Ukrainian President Volodymyr Zelenskyy, right, and Britain's Prime Minister Boris Johnson walk during their meeting in downtown Kyiv, Ukraine, Saturday, April 9, 2022.
UK Prime Minister Boris Johnson is expected to tell Ukrainian MPs on Tuesday that the country’s reaction to Russia’s invasion is its “finest hour”.
Watch the speech here:
It will come in a speech to Ukraine’s parliament in which Johnson will reference the UK’s World War II-era leader Winston Churchill.
Johnson is expected to say: “This is Ukraine’s finest hour, an epic chapter in your national story that will be remembered and recounted for generations to come.
“Your children and grandchildren will say that Ukrainians taught the world that the brute force of an aggressor counts for nothing against the moral force of a people determined to be free.”
Speaking on the 69th day of the Ukraine war, Johnson will then say “when my country faced the threat of invasion during the Second World War, our parliament – like yours – continued to meet throughout the conflict.
“The British people showed such unity and resolve that we remember our time of greatest peril as our finest hour.”
Johnson is the first world leader to address the Verkhovna Rada since Russia invaded on 24 February.
He will tell Ukrainian lawmakers the UK is “proud to be among Ukraine’s friends”, as the British embassy reopens in Kyiv.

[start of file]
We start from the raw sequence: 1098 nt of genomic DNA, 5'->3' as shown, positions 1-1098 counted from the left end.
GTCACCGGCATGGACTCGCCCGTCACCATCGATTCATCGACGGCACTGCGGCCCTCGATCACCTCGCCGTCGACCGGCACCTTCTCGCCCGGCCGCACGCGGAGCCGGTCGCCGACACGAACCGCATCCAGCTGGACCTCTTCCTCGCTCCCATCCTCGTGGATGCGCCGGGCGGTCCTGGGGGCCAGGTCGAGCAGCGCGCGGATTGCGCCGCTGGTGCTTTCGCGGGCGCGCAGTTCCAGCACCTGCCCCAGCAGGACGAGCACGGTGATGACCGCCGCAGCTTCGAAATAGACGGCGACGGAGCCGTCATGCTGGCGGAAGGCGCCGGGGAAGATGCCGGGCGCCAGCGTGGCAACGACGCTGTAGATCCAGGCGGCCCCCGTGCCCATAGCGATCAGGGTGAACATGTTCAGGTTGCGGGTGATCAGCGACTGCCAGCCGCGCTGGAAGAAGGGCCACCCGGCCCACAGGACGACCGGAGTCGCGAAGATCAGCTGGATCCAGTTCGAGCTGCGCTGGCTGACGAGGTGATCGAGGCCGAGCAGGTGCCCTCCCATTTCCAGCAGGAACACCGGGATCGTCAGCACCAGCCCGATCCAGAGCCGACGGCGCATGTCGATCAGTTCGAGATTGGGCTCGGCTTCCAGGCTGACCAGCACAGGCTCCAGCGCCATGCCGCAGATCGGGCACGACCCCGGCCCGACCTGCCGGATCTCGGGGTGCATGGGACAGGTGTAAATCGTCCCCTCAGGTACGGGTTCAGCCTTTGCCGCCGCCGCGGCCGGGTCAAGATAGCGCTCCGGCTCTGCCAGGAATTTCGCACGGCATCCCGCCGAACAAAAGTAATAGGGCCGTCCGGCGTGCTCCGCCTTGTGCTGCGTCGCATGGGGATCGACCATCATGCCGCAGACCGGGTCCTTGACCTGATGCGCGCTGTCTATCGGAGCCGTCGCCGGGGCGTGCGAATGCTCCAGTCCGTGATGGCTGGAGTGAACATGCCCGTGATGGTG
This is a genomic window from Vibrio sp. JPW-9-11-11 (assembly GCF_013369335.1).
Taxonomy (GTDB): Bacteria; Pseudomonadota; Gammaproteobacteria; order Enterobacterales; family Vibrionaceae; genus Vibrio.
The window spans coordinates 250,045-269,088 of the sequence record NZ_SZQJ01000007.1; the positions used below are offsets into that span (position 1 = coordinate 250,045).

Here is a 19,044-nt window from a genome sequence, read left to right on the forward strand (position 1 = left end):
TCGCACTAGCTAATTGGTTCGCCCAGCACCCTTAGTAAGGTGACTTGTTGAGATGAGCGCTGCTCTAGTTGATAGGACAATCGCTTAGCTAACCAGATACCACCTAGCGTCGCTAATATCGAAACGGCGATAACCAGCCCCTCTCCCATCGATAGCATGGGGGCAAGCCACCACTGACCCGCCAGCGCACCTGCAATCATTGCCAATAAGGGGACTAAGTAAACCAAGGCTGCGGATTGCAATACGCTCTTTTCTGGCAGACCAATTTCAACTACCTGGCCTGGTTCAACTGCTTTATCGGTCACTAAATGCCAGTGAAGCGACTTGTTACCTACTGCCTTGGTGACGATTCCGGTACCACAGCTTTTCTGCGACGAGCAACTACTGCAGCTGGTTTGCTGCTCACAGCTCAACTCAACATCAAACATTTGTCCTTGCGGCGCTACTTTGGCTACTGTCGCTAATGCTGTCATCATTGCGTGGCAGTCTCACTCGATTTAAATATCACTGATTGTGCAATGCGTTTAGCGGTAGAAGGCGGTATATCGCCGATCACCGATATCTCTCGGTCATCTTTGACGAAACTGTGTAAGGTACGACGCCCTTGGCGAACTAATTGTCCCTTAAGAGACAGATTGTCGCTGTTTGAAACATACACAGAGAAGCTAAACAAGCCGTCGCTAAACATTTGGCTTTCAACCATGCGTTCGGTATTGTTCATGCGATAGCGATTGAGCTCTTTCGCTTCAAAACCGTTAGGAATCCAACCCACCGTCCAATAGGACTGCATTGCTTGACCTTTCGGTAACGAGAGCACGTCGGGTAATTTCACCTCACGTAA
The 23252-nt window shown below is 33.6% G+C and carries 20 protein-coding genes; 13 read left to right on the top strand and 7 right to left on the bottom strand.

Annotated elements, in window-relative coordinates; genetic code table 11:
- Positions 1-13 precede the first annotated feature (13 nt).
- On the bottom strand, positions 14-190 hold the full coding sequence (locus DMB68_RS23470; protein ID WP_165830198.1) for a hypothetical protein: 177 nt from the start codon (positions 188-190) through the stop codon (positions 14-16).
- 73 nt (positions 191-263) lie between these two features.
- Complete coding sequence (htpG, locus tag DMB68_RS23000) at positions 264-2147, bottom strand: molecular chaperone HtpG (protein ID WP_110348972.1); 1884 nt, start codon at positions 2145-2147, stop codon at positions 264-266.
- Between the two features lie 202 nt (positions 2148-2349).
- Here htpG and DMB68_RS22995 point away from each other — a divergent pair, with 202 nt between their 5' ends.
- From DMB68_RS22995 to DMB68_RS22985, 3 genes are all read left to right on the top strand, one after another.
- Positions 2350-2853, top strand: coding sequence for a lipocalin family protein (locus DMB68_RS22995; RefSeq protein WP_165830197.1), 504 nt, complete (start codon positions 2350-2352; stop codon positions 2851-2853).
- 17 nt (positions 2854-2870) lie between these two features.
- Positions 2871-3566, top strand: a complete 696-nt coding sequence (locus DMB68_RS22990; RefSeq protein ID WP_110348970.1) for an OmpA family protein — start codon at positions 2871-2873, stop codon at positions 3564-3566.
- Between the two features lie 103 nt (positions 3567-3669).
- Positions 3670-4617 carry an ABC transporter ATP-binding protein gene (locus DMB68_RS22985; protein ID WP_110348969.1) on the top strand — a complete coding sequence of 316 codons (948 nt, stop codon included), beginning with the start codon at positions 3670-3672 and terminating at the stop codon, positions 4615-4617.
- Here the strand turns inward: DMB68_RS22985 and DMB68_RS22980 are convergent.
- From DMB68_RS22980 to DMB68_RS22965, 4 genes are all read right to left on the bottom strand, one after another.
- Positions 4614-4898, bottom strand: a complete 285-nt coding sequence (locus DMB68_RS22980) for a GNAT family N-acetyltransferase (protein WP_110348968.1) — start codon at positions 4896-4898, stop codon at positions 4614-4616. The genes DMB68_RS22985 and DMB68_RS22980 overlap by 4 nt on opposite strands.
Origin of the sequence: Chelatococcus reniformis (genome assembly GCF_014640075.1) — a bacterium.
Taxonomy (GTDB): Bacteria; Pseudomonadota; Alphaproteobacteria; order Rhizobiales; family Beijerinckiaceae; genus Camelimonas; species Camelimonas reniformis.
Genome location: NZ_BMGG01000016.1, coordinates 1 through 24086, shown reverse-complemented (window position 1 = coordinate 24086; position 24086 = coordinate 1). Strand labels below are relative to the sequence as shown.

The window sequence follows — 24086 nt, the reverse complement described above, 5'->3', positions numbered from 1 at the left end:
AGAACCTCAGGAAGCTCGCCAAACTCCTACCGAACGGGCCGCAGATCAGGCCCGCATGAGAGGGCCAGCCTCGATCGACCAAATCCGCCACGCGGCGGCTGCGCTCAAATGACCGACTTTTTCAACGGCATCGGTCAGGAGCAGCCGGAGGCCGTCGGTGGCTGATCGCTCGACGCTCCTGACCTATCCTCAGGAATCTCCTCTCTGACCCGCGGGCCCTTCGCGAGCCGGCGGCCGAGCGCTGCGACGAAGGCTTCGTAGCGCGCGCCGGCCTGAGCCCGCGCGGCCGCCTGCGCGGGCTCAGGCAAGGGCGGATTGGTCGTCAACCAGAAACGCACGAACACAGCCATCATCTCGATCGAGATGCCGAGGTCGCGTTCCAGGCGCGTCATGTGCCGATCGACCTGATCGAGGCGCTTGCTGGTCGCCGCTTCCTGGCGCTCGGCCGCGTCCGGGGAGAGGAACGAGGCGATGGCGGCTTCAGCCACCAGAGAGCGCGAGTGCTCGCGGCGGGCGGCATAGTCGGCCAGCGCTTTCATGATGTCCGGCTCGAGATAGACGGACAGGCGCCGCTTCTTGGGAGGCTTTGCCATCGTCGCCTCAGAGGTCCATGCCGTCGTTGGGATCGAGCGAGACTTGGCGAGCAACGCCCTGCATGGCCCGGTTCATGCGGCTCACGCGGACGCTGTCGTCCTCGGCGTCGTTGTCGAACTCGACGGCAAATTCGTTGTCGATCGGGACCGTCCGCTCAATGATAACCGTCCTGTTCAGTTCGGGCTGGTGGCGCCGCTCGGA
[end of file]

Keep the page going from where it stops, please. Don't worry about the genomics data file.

The UK PM will also detail further military aid to Ukraine worth £300 million (€358 million).
Electronic warfare equipment, a counter-battery radar system, GPS jamming equipment and thousands of night vision devices are included in the package.
Johnson will also pledge to send logistical support and specialised Toyota Landcruisers to help evacuate civilians in eastern Ukraine, at the request of the Ukrainian government.
Last week British ministers approved plans to send Brimstone missiles and STORMER air defence vehicles to Ukraine, which have been critical in slowing Russia’s advance.
Johnson’s visit to Ukraine comes amid mounting tensions between the UK and Russia.
In April, UK Foreign Secretary Liz Truss provoked Russian ire when she called for its forces to be “pushed out” of Ukraine and asked the west to “double down on arms supplies.”
This came off the back of remarks by another UK minister that it would be acceptable for Ukraine to strike targets in Russia with British weapons.
The Kremlin responded that such actions threatened European security and could potentially lead to World War Three.